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In "Paradise Lost" Milton produced a poem of epic scale, conjuring up a vast, awe-inspiring cosmos and ranging across huge tracts of space and time, populated by a memorable gallery of grotesques. And yet, in putting a charismatic Satan and naked, innocent Adam and Eve at the centre of this story, he also created an intensely human tragedy on the Fall of Man. Written when Milton was in his fifties - blind, bitterly disappointed by the Restoration and in danger of execution - "Paradise Lost's" apparent ambivalence towards authority has led to intense debate about whether it manages to 'justify the ways of God to men', or exposes the cruelty of Christianity.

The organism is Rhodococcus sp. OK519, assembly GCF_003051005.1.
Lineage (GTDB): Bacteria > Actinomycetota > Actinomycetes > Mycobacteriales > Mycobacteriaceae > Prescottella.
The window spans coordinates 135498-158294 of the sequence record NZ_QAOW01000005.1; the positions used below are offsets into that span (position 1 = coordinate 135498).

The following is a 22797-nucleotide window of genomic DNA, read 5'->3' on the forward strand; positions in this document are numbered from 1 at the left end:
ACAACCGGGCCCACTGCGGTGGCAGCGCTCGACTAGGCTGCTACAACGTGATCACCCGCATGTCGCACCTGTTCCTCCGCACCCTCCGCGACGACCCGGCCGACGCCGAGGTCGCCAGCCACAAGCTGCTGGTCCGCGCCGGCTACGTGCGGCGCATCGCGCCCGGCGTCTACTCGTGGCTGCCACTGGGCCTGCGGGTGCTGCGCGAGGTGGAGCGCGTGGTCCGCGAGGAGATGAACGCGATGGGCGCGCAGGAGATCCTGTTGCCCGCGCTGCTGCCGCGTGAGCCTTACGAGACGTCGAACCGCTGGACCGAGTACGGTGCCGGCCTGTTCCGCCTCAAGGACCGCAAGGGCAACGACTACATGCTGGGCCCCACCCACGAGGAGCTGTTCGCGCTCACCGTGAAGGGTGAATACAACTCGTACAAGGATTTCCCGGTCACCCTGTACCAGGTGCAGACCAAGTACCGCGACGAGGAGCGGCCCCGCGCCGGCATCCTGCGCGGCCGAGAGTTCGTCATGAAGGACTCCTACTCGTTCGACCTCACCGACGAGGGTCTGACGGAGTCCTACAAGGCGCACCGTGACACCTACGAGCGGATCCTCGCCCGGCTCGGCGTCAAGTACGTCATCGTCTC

John Leonard's revised edition of "Paradise Lost" contains full notes, which elucidates Milton's biblical, classical and historical allusions and discuss his vivid, highly original use of language and blank verse.